Russian Officials Refuse To Accept Charges Of State-Sponsored Doping
RFE/RL August 04, 2017
Russian officials said on August 3 that they will never accept a demand from world anti-doping authorities that they acknowledge that the state oversaw a mass sports doping operation and cover-up.
The World Anti-Doping Agency has said that public acceptance of the charge of state-sponsored doping made last year by WADA investigator Richard McLaren is one of its conditions for fully reinstating Russia's drug-testing agency RUSADA.
McLaren said that, among other things, the Russian Sports Ministry was responsible for deciding which athletes to "save" by covering up failed drug tests, and it oversaw a plan to swap samples containing banned substances at the 2014 Winter Olympics.
"There was no state program and there cannot be one. This didn't happen in Russia," Deputy Prime Minister Vitaly Mutko told TASS on August 3. "We will not admit something that did not happen."
Some Russian Sports Ministry officials resigned last year after the McLaren accusations came out, but the government has never said they were responsible for any of the abuses alleged in the report, which covered more than 30 sports categories and more than 1,000 Russian athletes over several years.
"As for the report, we have repeatedly said that it contains certain contentious positions and provisions," said Vitaly Smirnov, who heads a Russian anti-doping commission, according to R-Sport news agency. "Undoubtedly, no one is going to accept this report."
Smirnov also disputed another condition WADA is putting on reinstating Russia's drug-testing agency -- that Russian law enforcement stop sealing off a store of urine samples in Moscow's former drug-testing laboratory.
"There's no way we can speed up this process," Smirnov told R-Sport.
The Russian Investigative Committee has been conducting an investigation of the doping matter and so far has concentrated on former lab director Grigory Rodchenkov -- who was the star witness cited in the McLaren report -- painting him as an immoral and unreliable figure who coerced otherwise clean athletes into taking drugs.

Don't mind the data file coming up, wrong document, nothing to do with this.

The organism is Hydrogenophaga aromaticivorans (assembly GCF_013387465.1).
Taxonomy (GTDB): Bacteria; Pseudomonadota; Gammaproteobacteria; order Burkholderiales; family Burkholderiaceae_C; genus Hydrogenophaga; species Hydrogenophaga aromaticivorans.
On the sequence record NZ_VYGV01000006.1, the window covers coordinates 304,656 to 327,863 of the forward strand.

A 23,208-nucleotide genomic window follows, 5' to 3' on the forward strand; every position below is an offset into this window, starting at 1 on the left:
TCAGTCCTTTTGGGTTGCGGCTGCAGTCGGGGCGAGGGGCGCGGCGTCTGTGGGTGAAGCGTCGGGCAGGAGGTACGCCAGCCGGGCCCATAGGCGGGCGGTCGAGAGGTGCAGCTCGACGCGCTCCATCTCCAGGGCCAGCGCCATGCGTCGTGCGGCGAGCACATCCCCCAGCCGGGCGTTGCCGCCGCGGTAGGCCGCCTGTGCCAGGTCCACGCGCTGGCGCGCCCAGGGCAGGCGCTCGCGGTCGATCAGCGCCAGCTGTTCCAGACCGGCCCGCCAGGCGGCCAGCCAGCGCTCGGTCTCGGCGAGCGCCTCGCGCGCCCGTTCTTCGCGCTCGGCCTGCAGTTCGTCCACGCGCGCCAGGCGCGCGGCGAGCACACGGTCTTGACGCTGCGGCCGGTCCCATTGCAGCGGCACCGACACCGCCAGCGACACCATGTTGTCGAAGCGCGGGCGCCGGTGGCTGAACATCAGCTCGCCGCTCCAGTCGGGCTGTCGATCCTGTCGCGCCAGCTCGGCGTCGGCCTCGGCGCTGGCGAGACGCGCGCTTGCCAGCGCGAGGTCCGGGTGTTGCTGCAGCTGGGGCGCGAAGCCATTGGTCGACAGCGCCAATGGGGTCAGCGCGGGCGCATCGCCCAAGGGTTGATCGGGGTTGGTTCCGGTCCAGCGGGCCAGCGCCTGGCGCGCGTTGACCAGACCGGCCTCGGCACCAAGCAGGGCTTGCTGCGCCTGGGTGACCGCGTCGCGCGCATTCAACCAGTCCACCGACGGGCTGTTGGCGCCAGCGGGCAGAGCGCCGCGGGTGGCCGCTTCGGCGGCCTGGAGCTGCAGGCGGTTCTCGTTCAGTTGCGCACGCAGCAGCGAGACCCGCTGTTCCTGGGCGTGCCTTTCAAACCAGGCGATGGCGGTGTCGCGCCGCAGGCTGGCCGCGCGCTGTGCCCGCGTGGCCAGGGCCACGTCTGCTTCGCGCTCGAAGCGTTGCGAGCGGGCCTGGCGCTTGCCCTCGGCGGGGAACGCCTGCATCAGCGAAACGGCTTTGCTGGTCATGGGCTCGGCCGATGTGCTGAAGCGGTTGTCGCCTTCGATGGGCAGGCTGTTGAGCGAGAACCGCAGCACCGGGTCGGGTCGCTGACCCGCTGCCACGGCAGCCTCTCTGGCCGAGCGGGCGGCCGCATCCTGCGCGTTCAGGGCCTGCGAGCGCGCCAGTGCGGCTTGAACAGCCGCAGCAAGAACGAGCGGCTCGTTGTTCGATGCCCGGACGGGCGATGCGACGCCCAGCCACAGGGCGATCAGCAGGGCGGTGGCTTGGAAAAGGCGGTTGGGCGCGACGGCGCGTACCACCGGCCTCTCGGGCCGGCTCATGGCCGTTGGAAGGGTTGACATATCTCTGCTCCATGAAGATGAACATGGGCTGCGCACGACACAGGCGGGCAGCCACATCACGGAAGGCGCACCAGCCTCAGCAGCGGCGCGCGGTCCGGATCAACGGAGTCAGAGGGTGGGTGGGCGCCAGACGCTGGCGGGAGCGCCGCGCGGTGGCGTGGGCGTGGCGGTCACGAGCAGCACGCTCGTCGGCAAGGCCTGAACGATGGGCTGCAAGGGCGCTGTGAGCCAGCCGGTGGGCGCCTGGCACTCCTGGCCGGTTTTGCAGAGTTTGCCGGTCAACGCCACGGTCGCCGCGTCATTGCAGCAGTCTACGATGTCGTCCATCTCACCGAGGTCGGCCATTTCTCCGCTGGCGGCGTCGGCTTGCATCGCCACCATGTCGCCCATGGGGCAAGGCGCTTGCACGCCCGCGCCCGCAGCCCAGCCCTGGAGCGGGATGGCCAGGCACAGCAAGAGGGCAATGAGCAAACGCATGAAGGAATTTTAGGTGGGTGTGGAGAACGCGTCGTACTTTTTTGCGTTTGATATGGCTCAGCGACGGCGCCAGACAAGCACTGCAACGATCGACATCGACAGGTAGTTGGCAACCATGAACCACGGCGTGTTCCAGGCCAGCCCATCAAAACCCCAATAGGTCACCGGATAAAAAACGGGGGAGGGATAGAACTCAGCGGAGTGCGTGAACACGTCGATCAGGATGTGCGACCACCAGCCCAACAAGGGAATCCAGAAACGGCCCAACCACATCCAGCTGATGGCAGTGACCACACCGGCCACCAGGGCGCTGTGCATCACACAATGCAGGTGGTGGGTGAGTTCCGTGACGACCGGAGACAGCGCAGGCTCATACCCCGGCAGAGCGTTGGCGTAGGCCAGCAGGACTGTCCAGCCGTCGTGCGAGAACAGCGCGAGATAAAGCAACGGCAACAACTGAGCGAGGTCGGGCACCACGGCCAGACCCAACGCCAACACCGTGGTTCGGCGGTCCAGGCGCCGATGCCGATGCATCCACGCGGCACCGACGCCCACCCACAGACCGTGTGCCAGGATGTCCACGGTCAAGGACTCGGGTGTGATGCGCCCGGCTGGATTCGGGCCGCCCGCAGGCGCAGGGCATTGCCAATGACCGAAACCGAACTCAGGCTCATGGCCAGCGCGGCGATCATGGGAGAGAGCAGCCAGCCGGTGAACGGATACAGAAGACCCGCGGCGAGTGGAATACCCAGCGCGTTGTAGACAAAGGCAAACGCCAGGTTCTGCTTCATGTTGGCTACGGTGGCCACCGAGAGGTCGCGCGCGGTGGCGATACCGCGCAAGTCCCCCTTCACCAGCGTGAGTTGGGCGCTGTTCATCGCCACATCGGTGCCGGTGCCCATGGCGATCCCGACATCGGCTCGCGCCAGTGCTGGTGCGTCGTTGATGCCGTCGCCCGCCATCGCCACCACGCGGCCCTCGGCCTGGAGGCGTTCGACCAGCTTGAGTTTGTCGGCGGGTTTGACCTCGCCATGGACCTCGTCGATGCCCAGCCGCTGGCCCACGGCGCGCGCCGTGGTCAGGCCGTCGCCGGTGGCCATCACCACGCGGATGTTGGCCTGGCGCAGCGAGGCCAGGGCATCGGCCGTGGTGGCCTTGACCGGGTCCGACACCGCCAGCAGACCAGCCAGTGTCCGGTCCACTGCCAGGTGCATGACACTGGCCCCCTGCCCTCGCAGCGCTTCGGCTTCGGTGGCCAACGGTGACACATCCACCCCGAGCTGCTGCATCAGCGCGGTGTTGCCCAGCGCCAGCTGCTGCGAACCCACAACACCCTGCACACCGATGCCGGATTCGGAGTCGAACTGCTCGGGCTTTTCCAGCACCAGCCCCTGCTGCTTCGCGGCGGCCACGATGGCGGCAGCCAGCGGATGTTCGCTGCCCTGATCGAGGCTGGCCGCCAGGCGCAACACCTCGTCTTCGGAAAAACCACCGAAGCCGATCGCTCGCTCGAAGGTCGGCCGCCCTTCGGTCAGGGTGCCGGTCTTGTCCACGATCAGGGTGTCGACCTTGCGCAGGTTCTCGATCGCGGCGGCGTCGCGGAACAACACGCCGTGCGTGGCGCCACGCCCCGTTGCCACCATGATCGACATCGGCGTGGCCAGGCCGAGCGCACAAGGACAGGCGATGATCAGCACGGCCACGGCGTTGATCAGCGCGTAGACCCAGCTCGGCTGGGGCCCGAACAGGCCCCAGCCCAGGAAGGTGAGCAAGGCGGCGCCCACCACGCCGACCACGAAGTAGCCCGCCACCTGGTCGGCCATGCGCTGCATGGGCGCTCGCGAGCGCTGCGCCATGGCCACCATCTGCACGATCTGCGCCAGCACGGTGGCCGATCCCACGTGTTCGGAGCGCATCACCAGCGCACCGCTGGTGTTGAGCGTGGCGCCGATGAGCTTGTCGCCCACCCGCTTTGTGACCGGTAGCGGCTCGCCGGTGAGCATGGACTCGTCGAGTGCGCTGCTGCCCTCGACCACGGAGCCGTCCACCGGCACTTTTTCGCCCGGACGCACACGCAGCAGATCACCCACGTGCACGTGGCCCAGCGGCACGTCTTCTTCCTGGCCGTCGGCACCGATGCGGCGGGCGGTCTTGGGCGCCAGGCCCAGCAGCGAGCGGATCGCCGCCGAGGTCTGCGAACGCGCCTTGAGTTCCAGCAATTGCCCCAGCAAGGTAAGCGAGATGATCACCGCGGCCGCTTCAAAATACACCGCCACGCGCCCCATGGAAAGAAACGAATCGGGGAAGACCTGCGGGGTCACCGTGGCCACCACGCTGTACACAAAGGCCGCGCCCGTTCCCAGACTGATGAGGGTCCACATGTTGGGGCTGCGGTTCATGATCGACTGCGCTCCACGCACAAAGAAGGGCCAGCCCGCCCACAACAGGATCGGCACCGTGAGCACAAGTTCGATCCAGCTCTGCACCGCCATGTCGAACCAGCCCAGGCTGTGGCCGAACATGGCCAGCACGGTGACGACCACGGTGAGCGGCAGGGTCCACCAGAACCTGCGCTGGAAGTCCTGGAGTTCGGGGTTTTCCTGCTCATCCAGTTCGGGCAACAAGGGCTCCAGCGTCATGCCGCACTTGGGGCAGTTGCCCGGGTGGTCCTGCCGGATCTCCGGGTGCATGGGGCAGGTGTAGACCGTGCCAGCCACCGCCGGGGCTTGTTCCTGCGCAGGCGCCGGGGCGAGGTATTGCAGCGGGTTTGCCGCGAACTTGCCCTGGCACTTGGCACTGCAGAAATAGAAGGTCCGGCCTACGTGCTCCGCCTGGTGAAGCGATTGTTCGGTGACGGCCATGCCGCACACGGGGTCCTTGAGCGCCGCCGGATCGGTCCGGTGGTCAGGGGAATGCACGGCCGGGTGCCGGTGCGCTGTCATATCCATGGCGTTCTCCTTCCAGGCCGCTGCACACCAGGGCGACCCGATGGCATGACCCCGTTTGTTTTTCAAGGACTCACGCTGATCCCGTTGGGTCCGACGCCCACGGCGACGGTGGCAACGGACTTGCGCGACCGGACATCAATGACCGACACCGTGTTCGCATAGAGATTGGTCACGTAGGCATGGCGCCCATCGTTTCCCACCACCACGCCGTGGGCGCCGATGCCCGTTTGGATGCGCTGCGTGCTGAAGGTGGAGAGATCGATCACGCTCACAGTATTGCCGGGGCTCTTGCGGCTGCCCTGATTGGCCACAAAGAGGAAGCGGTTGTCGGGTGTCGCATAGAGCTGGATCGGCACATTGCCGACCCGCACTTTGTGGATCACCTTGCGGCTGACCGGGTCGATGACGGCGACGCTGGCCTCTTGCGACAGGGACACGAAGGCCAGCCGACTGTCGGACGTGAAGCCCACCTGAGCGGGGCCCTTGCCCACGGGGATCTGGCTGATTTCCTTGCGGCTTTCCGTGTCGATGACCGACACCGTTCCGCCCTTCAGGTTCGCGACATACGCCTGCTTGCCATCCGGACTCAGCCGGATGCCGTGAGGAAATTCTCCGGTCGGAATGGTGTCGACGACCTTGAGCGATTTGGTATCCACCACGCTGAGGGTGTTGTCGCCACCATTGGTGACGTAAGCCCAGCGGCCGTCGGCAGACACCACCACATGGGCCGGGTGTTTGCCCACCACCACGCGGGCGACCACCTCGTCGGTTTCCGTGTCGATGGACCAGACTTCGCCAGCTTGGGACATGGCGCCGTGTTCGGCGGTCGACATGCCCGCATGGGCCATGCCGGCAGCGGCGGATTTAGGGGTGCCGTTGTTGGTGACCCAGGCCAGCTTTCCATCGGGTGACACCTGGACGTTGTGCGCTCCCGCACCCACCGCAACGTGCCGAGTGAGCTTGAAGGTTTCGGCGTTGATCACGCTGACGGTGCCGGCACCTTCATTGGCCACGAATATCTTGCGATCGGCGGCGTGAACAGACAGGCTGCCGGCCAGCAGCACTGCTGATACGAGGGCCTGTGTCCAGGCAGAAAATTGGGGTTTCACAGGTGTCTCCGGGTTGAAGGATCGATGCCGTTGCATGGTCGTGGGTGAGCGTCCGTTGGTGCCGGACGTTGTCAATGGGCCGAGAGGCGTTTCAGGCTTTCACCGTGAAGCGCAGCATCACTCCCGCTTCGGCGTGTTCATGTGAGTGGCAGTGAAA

The dispute over WADA's demands prevents for now the full reinstatement of the RUSADA drug-testing agency, which Russia had hoped would occur in November.
WADA had previously partially restored some authority to RUSADA, allowing it significant independence, including the authority to coordinate drug testing.
But Russia's refusal to accede to WADA's demands is also blocking the reinstatement of Russia's track-and-field team, which has been suspended from international competition for nearly two years.
RUSADA's reinstatement is required before Russia can make a full return to track and field.
The world governing body for athletics confirmed on August 3 that the Russian athletics team remains suspended, though 19 Russians are being allowed to compete as "neutrals" in world championships that start on August 4 in London.
A congress of the International Association of Athletics Federations meeting in London voted overwhelmingly to maintain the suspension on the Russian team as Russia's athletics chief apologized for the team's doping record.
Russian Athletics Federation President Dmitry Shlyakhtin, in contrast to the other Russian officials on August 3, acknowledged "the need to say 'stop' to doping and corruption" in Russia.
Shlyakhtin also said he now welcomes whistle-blowers such as Yulia Stepanova and her husband, who have fled Russia and are living anonymously in the United States, "despite the ambiguity of perception of them in Russia."
"I am personally ready for a dialogue with the Stepanovs, [Andrei] Dmitriev, and other whistle-blowers. I am ready to support them," he said.
"We are convinced that along with testing, whistle-blowers are now one of the effective sources of information on violations, and this is very important."
With reporting by AP, dpa, and Reuters
Copyright (c) 2017. RFE/RL, Inc. Reprinted with the permission of Radio Free Europe/Radio Liberty, 1201 Connecticut Ave., N.W. Washington DC 20036.
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